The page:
Everything You Never Knew You Wanted to Know About Berlin
On March 30, 1821 – the seventh anniversary of the Prussian charge of Montmartre and the conquest of Paris, which unavoidably triggered Napoleon’s demise – King Friedrich Wilhelm III arrived on top of the Tempelhofer Berg (also known as the Weinberg or the Runder Berg), the highest natural elevation in what is now central Berlin but back in the days formed a district outside the city known as Tempelhofer Vorstadt.
Together with the Russian Tsar Alexander I, Prussian monarch, Friedrich Wilhelm III, came to witness the unveiling of a monument commemorating their victories in what came to be known as the Wars of Liberation. Alexander was Friedrich Wilhelm’s military ally in the wars against Napoleon as well as the man who prevented the Prussian ruler (as well as the Austrian emperor for he was wavering, too) from making possibly the biggest mistake in the history of the Sixth Coalition: from retreating from instead of taking Paris.
The rather magnificent Nationaldenkmal für Befreiungskriege – National Memorial for Wars of Liberation – a cast-iron tapering structure installed on an octagonal stone base and weighing 200 tonnes – was the work of Karl Friedrich Schinkel and Johann Heinrich Strack (responsible for the stone base). Originally planned as a neo-gothic cathedral, it was eventually reduced to the size of 19 metres. A clever decision considering what effect placing a temple on the edge of a massive sand moraine would have most probably had…
Schinkel, supported by several renown contemporary artists with Christian Daniel Rauch as the most prominent name, created an artwork which truly had everything a memorial of this kind should possess: it was impressive, it was elegant, it was full of symbols which everybody understood and was happy to see included and, last but not least, it had twelve extremely good-looking statues with faces the crowds back then were able to recognise.
The memorial’s leitmotiv was a cross: it was a direct reference to a new military decoration introduced by King Wilhelm Friedrich III in 1813 after the Battle of Leipzig (also commemorated there), known as the Eiserne Kreuz, or the Iron Cross. The foot of the memorial itself is shaped liked one and you will find it used from the memorial’s bottom to its very top. Literally, to the very top: the Nationaldenkmal am Kreuzberg is even crowned with one.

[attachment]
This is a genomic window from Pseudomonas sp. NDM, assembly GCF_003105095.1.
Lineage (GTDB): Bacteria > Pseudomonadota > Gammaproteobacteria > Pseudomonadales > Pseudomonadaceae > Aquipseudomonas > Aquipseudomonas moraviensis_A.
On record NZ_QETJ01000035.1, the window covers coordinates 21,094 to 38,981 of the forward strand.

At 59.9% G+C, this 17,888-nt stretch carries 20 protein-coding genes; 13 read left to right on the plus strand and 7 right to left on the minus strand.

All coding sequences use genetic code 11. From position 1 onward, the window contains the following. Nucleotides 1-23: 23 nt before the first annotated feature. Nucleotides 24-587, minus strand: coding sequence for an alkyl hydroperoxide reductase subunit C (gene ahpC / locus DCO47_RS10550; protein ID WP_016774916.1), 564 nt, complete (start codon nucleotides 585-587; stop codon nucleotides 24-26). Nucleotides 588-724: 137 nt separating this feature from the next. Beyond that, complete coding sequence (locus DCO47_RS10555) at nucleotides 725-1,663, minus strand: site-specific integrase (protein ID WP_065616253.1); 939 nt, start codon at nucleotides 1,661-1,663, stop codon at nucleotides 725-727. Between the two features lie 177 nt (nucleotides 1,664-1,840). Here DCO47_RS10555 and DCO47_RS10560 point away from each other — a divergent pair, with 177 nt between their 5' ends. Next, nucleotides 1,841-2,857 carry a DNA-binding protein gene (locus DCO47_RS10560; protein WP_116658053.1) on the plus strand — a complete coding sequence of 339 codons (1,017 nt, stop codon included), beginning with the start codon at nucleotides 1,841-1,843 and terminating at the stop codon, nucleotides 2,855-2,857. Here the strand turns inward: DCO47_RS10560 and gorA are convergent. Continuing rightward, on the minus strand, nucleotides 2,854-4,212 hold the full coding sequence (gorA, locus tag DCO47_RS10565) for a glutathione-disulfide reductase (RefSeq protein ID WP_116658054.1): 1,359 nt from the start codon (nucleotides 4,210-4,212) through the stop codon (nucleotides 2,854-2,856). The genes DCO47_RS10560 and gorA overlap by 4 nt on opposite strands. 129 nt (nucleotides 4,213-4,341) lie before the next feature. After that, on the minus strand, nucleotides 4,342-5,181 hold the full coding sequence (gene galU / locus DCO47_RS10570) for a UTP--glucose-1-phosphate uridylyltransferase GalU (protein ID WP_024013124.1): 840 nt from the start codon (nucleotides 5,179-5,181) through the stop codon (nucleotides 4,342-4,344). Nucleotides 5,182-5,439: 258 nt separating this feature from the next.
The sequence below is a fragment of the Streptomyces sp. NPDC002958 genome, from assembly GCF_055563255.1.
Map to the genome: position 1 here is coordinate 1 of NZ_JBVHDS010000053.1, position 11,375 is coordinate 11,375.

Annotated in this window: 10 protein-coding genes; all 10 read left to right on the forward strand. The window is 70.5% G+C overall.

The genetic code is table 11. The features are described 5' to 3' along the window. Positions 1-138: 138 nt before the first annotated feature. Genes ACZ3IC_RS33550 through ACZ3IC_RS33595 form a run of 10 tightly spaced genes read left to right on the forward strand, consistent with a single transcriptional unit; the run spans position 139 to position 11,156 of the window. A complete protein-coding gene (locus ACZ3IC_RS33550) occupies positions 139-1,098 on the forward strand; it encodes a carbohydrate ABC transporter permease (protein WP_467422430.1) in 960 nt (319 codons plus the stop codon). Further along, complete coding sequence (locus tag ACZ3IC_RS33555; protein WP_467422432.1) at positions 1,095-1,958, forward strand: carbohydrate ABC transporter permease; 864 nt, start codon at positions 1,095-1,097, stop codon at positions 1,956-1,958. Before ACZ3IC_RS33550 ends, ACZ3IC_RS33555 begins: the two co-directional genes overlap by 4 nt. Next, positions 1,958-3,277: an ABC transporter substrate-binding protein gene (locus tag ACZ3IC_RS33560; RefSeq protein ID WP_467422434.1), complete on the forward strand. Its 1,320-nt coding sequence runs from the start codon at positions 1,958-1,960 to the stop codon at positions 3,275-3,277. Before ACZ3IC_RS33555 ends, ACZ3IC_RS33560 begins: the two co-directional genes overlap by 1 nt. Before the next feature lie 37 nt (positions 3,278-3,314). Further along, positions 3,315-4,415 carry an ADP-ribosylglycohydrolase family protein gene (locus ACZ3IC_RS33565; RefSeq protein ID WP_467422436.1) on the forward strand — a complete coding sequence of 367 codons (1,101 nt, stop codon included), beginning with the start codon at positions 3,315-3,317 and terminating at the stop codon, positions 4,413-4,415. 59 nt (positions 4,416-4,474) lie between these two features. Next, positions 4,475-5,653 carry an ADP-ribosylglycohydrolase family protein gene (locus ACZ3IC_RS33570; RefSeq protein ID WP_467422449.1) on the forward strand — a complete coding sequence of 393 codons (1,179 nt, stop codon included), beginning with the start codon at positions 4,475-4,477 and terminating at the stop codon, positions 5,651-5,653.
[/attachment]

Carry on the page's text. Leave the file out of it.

The cross-like shape with four protruding arms created space for twelve niches, each of which is home to a Genius of an important battle. Twelve statues for twelve battles. Twelve faces that back in 1821 could be relatively easily connected to a real name: Queen Louise, the King’s dead wife and probably the most popular monarch in Prussian history (the latter is likely to have been partly caused by the former condition); General York who led the Prussian army against Napoleon’s forces at Wartenburg (the Elbe River crossing he organised there is symbolizes by the boat he is standing on); Tsar Alexander of Russia himself is to be seen as La Rothière (the battle after which he forced the Austrian and Prussian monarchs to “pull their socks up” and go for Paris at full throttle) and Friedrich Wilhelm III became the Genius of the Battle of Kulm.
The memorial, praised by the King and his guests, was unveiled to a series of cheers from the gathered crowds. After the military parade Bishop Rulemann Friedrich Eylert blessed the Nationaldenkmal and a series of gun salutes followed.
On the same day the hill carrying the memorial shed all its previous names and following the royal wish was duly re-named Kreuzberg – the Cross Hill.
In 1878 the Kreuzberg Memorial, whose view by then threatened to be obscured by residential buildings growing around it at steadily increasing pace, was lifted and placed on an eight-metre high stone base designed by Johann Heinrich Strack (the one of the Siegessäule, Belle-Alliance-Brücke, now Hallesche Brücke, and the long-gone Magistratsklaviere flanking the entrance to the equally extinct Belle-Alliance-Platz, or Mehringplatz today).
Clearly, lifting 200 tonnes of stone and iron could not be left to amateurs: for many the obvious choice was Carl Hoppe, a German engineer, owner of an iron foundry and a machine designer whose factory had its first seat in Köpenicker Straße. He produced a custom-made hydraulic lift with water pressure of 30 atmospheres and capable of hoisting objects weighing up to 16 tonnes. With twelve such machines Hoppe allowed the Nationaldenkmal am Kreuzberg temporarily to defy gravitation. After the new base was safely installed underneath it, the memorial took a 21-degree turn while being lowered onto it to create a perfect line with the street at the foot of the hill: with Monumentenstraße, whose name soon after that was changed to Großbeerenstraße.
When in 1920 the Greater Berlin Act was passed by the Prussian government, officially incorporating towns, villages and estates surrounding the capital city and turning Berlin into a metropolis with twenty new boroughs, one of them – Bezirk VI – was named Hallesches Tor. However, only a year later, to celebrate the Memorial’s hundredth birthday, the city elders decided to change it: on September 27, 1921 it was re-named Kreuzberg.
A short video below was made on top of the Kreuzberg.
The Nationaldenkmal am Kreuzberg is part of my audio-tour available through Voice Maps – you can also listen to it through your computer as a preparation for a great Berlin walk you might be taking soon. Enjoy!